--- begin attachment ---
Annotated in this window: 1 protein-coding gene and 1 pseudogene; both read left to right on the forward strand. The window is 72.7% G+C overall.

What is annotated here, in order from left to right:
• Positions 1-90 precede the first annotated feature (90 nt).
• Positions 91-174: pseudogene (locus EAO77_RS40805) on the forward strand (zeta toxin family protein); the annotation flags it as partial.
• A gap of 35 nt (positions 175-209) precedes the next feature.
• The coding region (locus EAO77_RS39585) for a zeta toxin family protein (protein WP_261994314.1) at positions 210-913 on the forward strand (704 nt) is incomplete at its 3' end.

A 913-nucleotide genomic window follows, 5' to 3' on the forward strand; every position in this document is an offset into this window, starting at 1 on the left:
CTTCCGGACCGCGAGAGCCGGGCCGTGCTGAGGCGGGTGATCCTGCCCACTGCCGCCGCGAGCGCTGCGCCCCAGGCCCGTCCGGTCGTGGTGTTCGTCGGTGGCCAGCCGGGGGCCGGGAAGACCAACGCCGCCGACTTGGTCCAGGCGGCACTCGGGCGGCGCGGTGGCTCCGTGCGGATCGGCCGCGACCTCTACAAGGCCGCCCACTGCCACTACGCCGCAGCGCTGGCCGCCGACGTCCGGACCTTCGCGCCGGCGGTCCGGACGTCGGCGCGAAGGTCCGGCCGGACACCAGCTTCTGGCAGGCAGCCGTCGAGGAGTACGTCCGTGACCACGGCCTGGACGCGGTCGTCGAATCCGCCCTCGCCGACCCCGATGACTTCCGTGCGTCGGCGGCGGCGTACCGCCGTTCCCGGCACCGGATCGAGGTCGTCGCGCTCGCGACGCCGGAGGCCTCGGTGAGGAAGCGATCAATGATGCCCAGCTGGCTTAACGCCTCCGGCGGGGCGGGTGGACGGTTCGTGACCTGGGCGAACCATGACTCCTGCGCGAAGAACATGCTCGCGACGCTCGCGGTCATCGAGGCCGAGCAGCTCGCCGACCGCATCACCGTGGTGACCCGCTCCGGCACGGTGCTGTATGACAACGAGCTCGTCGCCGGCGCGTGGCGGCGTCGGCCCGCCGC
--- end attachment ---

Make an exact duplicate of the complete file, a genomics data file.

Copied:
Annotated in this window: 1 protein-coding gene and 1 pseudogene; both read left to right on the forward strand. The window is 72.7% G+C overall.

What is annotated here, in order from left to right:
• Positions 1-90 precede the first annotated feature (90 nt).
• Positions 91-174: pseudogene (locus EAO77_RS40805) on the forward strand (zeta toxin family protein); the annotation flags it as partial.
• A gap of 35 nt (positions 175-209) precedes the next feature.
• The coding region (locus EAO77_RS39585) for a zeta toxin family protein (protein WP_261994314.1) at positions 210-913 on the forward strand (704 nt) is incomplete at its 3' end.

A 913-nucleotide genomic window follows, 5' to 3' on the forward strand; every position in this document is an offset into this window, starting at 1 on the left:
CTTCCGGACCGCGAGAGCCGGGCCGTGCTGAGGCGGGTGATCCTGCCCACTGCCGCCGCGAGCGCTGCGCCCCAGGCCCGTCCGGTCGTGGTGTTCGTCGGTGGCCAGCCGGGGGCCGGGAAGACCAACGCCGCCGACTTGGTCCAGGCGGCACTCGGGCGGCGCGGTGGCTCCGTGCGGATCGGCCGCGACCTCTACAAGGCCGCCCACTGCCACTACGCCGCAGCGCTGGCCGCCGACGTCCGGACCTTCGCGCCGGCGGTCCGGACGTCGGCGCGAAGGTCCGGCCGGACACCAGCTTCTGGCAGGCAGCCGTCGAGGAGTACGTCCGTGACCACGGCCTGGACGCGGTCGTCGAATCCGCCCTCGCCGACCCCGATGACTTCCGTGCGTCGGCGGCGGCGTACCGCCGTTCCCGGCACCGGATCGAGGTCGTCGCGCTCGCGACGCCGGAGGCCTCGGTGAGGAAGCGATCAATGATGCCCAGCTGGCTTAACGCCTCCGGCGGGGCGGGTGGACGGTTCGTGACCTGGGCGAACCATGACTCCTGCGCGAAGAACATGCTCGCGACGCTCGCGGTCATCGAGGCCGAGCAGCTCGCCGACCGCATCACCGTGGTGACCCGCTCCGGCACGGTGCTGTATGACAACGAGCTCGTCGCCGGCGCGTGGCGGCGTCGGCCCGCCGC